Major developments in LAUSD layoff case

I haven’t written about this case in the context of our own layoffs here in San Francisco, but education policy wonks around the state have been closely watching a case filed by the American Civil Liberties Union (ACLU) against the Los Angeles Unified School District; the case alleges that the disproportionate impact of layoffs at three LAUSD middle schools violates the civil rights of low income students and students of color who make up the enrollment at those schools.

Late this afternoon, the judge in the case issued a preliminary injunction blocking the layoffs.  Potentially, this injunction could have a major impact, since there is already a statewide conversation going on over the impact of seniority in widespread layoffs. California school districts could lay off as many as 26,000 teachers this year — we have little choice after years of cuts to education funding, and no relief in sight.  Since state law requires school district to lay teachers off in order of seniority, hard-to-staff schools filled with less senior teachers are disproportionately affected.

I think it’s misguided to gut seniority policies wholesale — some of the current rhetoric around the country smacks more of union-busting than educational reform — but I would support changes to the Education Code allowing school districts to negotiate protections for fragile school communities that would otherwise be decimated by seniority-based layoffs.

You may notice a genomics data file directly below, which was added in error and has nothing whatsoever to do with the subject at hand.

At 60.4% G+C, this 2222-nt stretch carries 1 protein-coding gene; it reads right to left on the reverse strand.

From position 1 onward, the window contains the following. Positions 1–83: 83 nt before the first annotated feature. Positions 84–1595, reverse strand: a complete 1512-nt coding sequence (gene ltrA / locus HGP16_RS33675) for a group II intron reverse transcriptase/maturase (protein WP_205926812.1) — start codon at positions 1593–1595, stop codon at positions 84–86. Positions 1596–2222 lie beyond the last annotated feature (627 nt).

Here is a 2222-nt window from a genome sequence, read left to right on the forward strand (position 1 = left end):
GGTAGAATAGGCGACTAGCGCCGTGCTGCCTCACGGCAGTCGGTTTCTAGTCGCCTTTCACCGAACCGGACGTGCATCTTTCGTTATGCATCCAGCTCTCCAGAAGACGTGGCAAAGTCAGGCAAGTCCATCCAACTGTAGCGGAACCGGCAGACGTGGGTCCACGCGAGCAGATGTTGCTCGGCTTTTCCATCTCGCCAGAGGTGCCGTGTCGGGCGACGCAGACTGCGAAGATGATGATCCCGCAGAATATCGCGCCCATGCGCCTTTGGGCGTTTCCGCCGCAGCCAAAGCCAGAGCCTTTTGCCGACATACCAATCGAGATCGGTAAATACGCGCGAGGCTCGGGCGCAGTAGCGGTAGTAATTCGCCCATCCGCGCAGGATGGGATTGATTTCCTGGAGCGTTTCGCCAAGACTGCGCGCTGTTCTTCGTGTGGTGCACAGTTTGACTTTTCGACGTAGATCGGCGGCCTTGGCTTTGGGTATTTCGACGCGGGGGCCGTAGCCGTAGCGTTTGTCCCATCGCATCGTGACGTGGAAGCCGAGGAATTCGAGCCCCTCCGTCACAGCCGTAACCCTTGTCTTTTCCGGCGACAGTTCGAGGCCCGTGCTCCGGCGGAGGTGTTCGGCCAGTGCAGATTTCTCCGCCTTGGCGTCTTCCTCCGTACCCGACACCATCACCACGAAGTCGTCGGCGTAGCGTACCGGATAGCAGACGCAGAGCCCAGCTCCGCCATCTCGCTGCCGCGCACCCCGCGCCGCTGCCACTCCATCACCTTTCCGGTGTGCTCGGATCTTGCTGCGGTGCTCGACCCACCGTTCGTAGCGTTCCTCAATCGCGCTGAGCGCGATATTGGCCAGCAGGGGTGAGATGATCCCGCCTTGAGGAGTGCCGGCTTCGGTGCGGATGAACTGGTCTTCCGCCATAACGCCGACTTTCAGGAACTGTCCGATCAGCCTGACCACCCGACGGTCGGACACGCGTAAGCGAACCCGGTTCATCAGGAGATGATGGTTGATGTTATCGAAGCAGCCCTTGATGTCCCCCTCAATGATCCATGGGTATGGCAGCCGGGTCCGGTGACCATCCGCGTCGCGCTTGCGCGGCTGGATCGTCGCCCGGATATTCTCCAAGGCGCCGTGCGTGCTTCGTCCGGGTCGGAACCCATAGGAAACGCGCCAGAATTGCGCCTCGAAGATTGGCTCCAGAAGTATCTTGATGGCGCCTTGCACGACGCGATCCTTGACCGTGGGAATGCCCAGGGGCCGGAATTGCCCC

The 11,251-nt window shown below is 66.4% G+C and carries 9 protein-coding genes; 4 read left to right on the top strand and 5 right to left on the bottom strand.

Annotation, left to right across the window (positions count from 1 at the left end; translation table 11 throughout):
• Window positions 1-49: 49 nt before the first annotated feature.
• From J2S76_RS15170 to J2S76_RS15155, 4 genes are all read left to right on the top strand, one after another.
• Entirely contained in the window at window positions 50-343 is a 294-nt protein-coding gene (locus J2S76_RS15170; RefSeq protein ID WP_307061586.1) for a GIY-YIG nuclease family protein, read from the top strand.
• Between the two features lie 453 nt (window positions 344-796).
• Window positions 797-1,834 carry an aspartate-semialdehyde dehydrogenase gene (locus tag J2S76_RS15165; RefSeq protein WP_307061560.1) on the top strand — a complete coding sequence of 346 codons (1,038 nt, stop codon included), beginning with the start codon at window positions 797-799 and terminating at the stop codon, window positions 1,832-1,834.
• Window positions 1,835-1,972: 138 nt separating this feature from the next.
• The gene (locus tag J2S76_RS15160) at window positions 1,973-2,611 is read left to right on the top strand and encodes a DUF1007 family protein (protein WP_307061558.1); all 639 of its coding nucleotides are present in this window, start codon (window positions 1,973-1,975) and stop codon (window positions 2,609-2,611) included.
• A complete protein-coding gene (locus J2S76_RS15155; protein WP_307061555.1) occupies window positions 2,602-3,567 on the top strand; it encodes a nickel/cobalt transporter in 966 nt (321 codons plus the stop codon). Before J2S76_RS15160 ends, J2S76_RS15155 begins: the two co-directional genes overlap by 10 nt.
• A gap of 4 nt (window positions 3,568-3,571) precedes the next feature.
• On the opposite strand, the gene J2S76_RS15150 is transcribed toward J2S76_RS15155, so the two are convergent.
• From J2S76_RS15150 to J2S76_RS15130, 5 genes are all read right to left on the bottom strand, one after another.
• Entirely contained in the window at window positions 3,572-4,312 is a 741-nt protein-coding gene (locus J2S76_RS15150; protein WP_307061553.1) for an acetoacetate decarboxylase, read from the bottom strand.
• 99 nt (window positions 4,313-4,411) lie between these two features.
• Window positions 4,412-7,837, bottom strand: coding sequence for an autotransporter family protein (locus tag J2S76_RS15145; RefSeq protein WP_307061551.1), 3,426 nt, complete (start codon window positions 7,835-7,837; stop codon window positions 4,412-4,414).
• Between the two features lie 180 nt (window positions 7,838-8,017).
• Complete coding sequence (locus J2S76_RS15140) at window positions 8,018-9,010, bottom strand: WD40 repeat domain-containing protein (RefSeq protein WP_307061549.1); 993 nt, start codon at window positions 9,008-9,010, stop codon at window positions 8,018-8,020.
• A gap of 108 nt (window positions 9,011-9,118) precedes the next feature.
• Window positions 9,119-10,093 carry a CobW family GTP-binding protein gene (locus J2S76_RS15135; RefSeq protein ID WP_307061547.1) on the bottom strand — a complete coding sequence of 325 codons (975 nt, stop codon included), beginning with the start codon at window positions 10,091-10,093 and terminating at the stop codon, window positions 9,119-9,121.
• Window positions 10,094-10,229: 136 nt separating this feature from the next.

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6 responses to “Major developments in LAUSD layoff case

  1. SFMomma,

    My comment was not at all directed at you in any way.

    I’m having trouble explaining myself coherently but I’d be happy to discuss this with you offline – feel free to call my school (El Dorado!) and ask for me.

  2. Jennifer,

    You, not I, framed this debate as pro or anti union. I simply said: why use ONLY seniority to decide who gets let go? Seems a valid question – and we certainly all know someone terrific that is being let go while someone who needs to find a new career will stay on.

    I assume you are a teacher, correct? Why not ask UESF to help in creating stronger and more balanced schools to support newer teachers and provide growth for more senior teachers -at EVERY school? Where is UESF in being part of the solution? They certainly are great at pointing out the problems.

    I’ll fall on a sword for most of my kids’ teachers, but don’t see UESF fighting for the right things for kids – only for the adults.

    I don’t hear UESF walk the talk when it comes to creati

  3. I agree with SFMomma – basing a person’s job status solely on when they were hired is wrong. We have a teacher at our school who has been getting pink slips every year for 4 years, solely because she’ s been teaching in SFUSD for 4 years, not because she has bad performance.